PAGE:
Manama-The Bahraini government re-scheduled the September 4 court hearing on dissolving al-Wefaq Society for Tuesday.
Represented by the Ministry of Justice, the Bahraini government demanded the implementation of article 23 of Law on Political Associations which states that the court should decide on dissolution requests within thirty days at most.
The Bahraini Administrative Court received a request last week from the Ministry of Justice to change the hearing on dissolving Wefaq, yet the court set the date on September 4 instead of October 6.
Wefaq’s legal representative Abdulallah al-Shamlawi said that the defense team is indecisive as to the approach on dealing with Tuesday’s hearing.
The team will be insisting on postponing the hearing until September 4 given the lack of developments, he added.
“The society is now under the control of the head of Associations’ Bureau and subject to judicial custody, according to the sentence issued on June 14,” he explained.
Wefaq’s defense team consists of 15 lawyers.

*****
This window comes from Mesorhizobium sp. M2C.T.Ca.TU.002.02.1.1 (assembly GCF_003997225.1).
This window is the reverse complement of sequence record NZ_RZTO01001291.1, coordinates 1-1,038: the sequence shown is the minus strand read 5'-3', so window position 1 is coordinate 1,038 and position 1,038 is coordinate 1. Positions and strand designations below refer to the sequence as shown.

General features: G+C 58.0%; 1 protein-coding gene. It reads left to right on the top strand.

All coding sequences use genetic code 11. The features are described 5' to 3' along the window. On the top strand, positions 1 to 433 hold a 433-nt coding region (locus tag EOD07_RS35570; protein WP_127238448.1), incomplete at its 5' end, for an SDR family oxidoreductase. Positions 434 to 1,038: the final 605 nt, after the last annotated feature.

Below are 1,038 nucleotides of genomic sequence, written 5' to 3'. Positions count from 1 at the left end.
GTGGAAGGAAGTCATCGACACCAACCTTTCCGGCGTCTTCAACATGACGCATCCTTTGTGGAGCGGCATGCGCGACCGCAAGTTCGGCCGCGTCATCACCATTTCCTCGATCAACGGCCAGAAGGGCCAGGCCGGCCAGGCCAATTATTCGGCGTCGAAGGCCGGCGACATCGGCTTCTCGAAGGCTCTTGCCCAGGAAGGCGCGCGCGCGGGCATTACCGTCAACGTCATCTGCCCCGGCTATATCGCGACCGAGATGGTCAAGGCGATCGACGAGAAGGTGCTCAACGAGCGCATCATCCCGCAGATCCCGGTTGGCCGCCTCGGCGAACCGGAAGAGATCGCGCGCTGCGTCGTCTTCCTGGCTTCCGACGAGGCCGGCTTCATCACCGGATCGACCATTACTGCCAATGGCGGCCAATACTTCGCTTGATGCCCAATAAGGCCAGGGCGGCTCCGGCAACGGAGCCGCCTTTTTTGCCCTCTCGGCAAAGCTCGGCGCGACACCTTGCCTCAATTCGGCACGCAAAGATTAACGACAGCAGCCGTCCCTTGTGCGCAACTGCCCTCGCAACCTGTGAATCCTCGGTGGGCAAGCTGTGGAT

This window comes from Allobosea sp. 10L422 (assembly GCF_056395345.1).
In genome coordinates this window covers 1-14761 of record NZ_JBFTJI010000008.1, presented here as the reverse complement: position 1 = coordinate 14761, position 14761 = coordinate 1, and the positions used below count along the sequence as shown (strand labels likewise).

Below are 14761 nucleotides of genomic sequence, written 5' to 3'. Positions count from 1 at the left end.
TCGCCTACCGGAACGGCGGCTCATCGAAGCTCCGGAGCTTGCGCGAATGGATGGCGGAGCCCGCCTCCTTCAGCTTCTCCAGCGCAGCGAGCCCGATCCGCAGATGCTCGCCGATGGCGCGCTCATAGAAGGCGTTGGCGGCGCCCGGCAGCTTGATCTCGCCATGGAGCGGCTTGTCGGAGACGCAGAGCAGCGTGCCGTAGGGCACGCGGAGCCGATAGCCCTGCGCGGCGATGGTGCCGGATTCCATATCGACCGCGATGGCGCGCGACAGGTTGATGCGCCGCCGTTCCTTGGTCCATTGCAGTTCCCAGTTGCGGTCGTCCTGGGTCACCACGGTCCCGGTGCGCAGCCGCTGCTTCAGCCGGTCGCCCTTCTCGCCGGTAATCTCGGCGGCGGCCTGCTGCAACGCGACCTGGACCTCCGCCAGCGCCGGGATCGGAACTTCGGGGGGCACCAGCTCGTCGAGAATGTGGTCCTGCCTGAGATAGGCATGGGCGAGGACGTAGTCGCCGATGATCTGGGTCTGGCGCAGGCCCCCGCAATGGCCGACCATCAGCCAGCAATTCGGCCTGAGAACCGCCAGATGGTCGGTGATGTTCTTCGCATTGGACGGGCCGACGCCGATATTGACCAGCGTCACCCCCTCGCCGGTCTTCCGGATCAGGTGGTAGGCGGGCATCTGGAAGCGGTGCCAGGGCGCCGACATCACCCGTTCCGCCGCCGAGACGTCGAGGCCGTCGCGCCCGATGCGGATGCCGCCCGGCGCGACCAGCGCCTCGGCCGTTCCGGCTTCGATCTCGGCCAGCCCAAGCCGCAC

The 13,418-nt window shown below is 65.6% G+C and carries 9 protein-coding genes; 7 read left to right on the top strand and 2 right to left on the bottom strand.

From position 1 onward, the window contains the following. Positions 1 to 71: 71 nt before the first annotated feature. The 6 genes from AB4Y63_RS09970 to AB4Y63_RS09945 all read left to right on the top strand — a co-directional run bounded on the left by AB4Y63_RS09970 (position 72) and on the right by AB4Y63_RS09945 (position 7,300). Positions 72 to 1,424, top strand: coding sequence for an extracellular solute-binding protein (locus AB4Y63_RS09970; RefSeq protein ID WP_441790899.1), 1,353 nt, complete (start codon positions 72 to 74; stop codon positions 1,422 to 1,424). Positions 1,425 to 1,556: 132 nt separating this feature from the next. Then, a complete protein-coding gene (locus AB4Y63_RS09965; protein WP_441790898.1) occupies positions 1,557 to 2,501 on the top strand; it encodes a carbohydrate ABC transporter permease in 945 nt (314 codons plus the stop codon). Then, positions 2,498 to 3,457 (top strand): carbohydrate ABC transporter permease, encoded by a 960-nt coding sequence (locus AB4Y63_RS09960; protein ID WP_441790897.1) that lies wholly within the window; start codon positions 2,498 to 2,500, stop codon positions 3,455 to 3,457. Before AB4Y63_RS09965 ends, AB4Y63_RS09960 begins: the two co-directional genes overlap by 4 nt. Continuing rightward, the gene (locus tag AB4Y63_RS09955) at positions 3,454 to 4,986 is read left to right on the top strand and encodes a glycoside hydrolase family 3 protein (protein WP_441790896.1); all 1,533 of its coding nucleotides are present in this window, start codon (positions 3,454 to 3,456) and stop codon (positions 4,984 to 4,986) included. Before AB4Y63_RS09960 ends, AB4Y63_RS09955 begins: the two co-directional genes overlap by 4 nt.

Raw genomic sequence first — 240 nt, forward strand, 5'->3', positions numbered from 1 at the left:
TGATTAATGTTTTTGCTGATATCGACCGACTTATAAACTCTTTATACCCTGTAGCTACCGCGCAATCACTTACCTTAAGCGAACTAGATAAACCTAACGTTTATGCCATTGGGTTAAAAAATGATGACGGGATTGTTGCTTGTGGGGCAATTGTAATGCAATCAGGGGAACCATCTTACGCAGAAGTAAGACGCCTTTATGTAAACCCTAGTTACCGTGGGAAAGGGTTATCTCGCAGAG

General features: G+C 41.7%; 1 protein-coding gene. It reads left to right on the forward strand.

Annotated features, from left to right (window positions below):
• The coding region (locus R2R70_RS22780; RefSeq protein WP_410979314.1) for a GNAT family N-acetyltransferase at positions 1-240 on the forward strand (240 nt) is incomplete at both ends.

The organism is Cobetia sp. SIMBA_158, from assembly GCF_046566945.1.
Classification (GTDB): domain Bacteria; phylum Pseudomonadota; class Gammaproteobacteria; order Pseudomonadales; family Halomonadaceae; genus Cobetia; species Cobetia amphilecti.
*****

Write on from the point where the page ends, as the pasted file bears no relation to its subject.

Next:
The Bahraini government accused Wefaq Islamic Society of conducting terrorist acts, spreading extremism in the Bahraini society and jeopardizing civil peace.
The society faces a long list of charges especially that its official website usually challenges the legitimacy of the Bahraini Constitution and describes the government as “unconstitutional.”
Wefaq also stood with a convict who was charged of instigating hate against the regime, calling for toppling the regime, and insulting the judiciary and executive powers. Of the charges facing Wefaq also is declaring that most of the Bahraini people refuse the constitution of 2002.
The government charged Wefaq for creating “an environment for terrorism, extremism and violence in addition to calling for foreign interference in internal affairs.”
The association issued a statement following the court ruling against its Secretary General, describing the verdict as “victorious, dignified and a defeat to the regime.”
Wefaq and its leadership requested foreign interference several times, asking it to “play an active role in Bahrain as it did in several cases in the area.”
Wefaq also challenged the legitimacy of the Legislative Authority and mentioned in several statements that the parliament’s existence is meaningless and illegitimate.”
Furthermore, Wefaq has transformed houses of worships into political platforms to express its opinions. Recently, Wefaq called on people to “refrain from shopping, refueling, and carrying out official transactions … coinciding with (what it called) the malevolent prosecution.”